DARK OCEAN


Written sPINDRAFT 1/16/2014

Dark Ocean title

Dark Ocean Team 2011

I found the application file to this game sitting in my games folder and clicked on it thinking it was a demo of an upcoming release. In reality this version appears to be the actual completed game as created by a group of students at the Universidad Pompeu Fabra in Barcelona, Spain. ‘Dark Oceans’ displays a fair amount of digital craftsmanship considering the group consisted largely of just two artists, three programmers and a musician (don’t know if that would be an actual hands on musician or the digital variety, did not research that deep).

I would venture to guess that the very short life span of in-game time is due to the fact that the game started out as a university project and most likely the idea of a public release gained momentum over the course of this creative time. First released for free via the groups Word Press site in October of 2011 the game is now being promoted on Steam’s Greenlight and hopefully it will do well in the votes, 1- because Steam is a great outlet for games and 2- its a fun little game to play.

Looking up to the third deck from the first deck.

Getting down here is not all that easy folks

Getting on with the game play it was actually a good thing that I started up ‘Dark Oceans’ thinking it was a demo as I would have been a little surprised at the overall length of gameplay otherwise, it seems to end just when you get going good. As it happened my initial confusion on the games origin allowed me to be free of any of the usual expectations one might have concerning a full length game.

Suffice it to say that ‘Dark Oceans’ is fun, nothing spectacular as far as real inovative gaming experience goes unless your counting the setting (I’m not familiar with any other game that takes place on a striken, mutant infested cruise ship). If your into puzzling or breaking a code or pattern you won’t find that here, it’s pretty basic hunt and seek action when it comes to solving complex problems and you are constantly told via text at the bottom of the screen pretty much how your current situation can be solved or needs to be solved.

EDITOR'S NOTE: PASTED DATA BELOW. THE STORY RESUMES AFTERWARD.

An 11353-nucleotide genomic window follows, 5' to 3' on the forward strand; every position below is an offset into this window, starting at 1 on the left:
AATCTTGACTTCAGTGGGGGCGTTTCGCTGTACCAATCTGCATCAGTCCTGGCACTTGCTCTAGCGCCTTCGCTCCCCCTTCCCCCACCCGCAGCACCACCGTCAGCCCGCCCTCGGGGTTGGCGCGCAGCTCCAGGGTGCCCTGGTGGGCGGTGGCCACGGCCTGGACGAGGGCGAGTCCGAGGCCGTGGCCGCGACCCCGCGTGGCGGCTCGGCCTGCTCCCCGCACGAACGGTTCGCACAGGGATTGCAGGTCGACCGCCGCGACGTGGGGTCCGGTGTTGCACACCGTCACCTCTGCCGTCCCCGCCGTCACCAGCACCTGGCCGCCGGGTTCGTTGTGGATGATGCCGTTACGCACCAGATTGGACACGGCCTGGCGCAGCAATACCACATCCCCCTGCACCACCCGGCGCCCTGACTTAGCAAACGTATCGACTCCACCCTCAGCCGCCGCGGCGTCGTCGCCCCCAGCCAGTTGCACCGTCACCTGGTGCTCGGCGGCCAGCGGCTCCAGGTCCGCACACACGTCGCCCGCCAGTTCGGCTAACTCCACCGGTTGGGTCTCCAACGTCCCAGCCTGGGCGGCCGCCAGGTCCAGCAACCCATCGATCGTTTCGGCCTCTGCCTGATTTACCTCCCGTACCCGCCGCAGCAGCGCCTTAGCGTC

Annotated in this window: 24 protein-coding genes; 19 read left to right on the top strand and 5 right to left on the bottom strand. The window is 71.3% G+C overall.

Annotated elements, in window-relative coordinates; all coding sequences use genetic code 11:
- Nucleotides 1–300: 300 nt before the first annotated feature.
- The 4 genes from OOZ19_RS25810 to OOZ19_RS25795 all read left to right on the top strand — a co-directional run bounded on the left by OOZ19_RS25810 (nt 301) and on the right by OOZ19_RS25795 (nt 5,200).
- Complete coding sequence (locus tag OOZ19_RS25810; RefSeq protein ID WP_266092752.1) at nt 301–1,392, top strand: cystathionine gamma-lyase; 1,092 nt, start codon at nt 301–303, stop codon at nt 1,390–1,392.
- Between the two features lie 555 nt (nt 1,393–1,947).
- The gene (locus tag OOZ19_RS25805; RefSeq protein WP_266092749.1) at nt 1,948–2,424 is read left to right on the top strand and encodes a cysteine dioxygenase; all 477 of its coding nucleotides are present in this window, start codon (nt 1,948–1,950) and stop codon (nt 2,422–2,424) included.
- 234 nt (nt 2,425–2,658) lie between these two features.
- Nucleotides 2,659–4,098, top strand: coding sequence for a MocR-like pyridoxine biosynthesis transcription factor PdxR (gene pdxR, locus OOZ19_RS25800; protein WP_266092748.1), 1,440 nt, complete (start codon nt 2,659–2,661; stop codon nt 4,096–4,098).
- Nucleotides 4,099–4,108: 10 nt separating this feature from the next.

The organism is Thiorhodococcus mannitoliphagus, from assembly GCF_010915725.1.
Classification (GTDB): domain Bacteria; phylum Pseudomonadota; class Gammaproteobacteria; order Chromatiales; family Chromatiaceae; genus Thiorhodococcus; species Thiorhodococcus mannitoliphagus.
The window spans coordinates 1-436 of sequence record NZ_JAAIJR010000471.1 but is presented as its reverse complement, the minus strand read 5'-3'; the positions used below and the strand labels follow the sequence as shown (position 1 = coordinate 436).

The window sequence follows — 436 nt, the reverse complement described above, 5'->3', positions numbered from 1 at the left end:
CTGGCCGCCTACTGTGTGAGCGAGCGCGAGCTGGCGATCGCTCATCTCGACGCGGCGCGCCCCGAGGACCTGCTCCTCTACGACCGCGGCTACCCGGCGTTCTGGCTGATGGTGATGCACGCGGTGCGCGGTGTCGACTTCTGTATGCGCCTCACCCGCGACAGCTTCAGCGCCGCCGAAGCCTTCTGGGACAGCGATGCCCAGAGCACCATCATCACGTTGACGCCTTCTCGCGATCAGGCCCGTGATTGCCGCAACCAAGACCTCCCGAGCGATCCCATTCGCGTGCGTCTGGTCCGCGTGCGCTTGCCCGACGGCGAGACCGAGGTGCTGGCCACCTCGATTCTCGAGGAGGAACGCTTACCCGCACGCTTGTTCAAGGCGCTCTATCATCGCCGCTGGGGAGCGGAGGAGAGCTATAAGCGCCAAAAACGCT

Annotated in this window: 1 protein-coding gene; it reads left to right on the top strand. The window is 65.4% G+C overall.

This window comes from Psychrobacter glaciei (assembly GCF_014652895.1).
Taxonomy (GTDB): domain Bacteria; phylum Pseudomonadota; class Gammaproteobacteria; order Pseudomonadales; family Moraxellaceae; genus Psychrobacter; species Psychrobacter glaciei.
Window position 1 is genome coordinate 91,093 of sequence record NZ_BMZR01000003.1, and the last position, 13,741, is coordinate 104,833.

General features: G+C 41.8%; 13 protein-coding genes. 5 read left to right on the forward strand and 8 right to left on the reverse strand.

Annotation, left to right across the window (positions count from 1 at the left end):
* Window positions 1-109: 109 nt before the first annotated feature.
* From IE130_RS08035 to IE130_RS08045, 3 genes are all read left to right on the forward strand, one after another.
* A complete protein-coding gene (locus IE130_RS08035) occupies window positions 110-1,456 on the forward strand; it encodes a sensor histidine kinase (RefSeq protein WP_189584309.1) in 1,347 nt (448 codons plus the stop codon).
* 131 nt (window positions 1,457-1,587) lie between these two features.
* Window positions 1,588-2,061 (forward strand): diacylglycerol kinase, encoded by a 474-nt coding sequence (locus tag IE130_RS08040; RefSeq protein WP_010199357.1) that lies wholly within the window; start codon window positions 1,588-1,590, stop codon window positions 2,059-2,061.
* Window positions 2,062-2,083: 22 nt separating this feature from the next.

Liz being attacked by a pair of oily mutants

Aw, how cute

Basically there are only three types of characters – you, an oily mutant that burns easily and a non oily mutant who needs a little more assistance to reach its flash point. In motion they have the appearance of animated rag dolls stuffed with rice and their overall performance is sort of clunky but it is fun trying to stay one step ahead of them as they chase you around a room while your trying to find a way out. Thats the entire goal by the way, get off this ship, which should not be a big deal since your the one who designed it but whatever tragedy has occurred to this liner has also configured the route you will have to take to escape the terrors.

A view across the main hall from the second deck

Everything looks pretty normal at this point